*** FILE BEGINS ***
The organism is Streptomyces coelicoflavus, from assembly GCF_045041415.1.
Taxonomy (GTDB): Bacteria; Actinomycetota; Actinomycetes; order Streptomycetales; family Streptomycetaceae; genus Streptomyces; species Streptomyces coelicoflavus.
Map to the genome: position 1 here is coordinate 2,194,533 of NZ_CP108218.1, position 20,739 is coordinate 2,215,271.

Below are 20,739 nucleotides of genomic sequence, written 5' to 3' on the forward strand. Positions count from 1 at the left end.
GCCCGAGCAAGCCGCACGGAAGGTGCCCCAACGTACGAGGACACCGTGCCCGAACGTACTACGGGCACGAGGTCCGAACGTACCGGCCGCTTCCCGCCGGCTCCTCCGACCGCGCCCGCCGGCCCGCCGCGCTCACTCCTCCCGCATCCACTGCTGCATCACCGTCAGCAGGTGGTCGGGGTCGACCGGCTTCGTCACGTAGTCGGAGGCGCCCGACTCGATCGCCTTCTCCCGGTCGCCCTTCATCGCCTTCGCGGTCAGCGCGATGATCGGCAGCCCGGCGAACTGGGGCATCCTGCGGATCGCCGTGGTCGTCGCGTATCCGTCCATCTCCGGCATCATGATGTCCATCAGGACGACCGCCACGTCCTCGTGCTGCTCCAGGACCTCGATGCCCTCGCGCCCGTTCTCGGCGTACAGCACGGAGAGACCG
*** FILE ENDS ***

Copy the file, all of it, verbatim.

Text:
The organism is Streptomyces coelicoflavus, from assembly GCF_045041415.1.
Taxonomy (GTDB): Bacteria; Actinomycetota; Actinomycetes; order Streptomycetales; family Streptomycetaceae; genus Streptomyces; species Streptomyces coelicoflavus.
Map to the genome: position 1 here is coordinate 2,194,533 of NZ_CP108218.1, position 20,739 is coordinate 2,215,271.

Below are 20,739 nucleotides of genomic sequence, written 5' to 3' on the forward strand. Positions count from 1 at the left end.
GCCCGAGCAAGCCGCACGGAAGGTGCCCCAACGTACGAGGACACCGTGCCCGAACGTACTACGGGCACGAGGTCCGAACGTACCGGCCGCTTCCCGCCGGCTCCTCCGACCGCGCCCGCCGGCCCGCCGCGCTCACTCCTCCCGCATCCACTGCTGCATCACCGTCAGCAGGTGGTCGGGGTCGACCGGCTTCGTCACGTAGTCGGAGGCGCCCGACTCGATCGCCTTCTCCCGGTCGCCCTTCATCGCCTTCGCGGTCAGCGCGATGATCGGCAGCCCGGCGAACTGGGGCATCCTGCGGATCGCCGTGGTCGTCGCGTATCCGTCCATCTCCGGCATCATGATGTCCATCAGGACGACCGCCACGTCCTCGTGCTGCTCCAGGACCTCGATGCCCTCGCGCCCGTTCTCGGCGTACAGCACGGAGAGACCG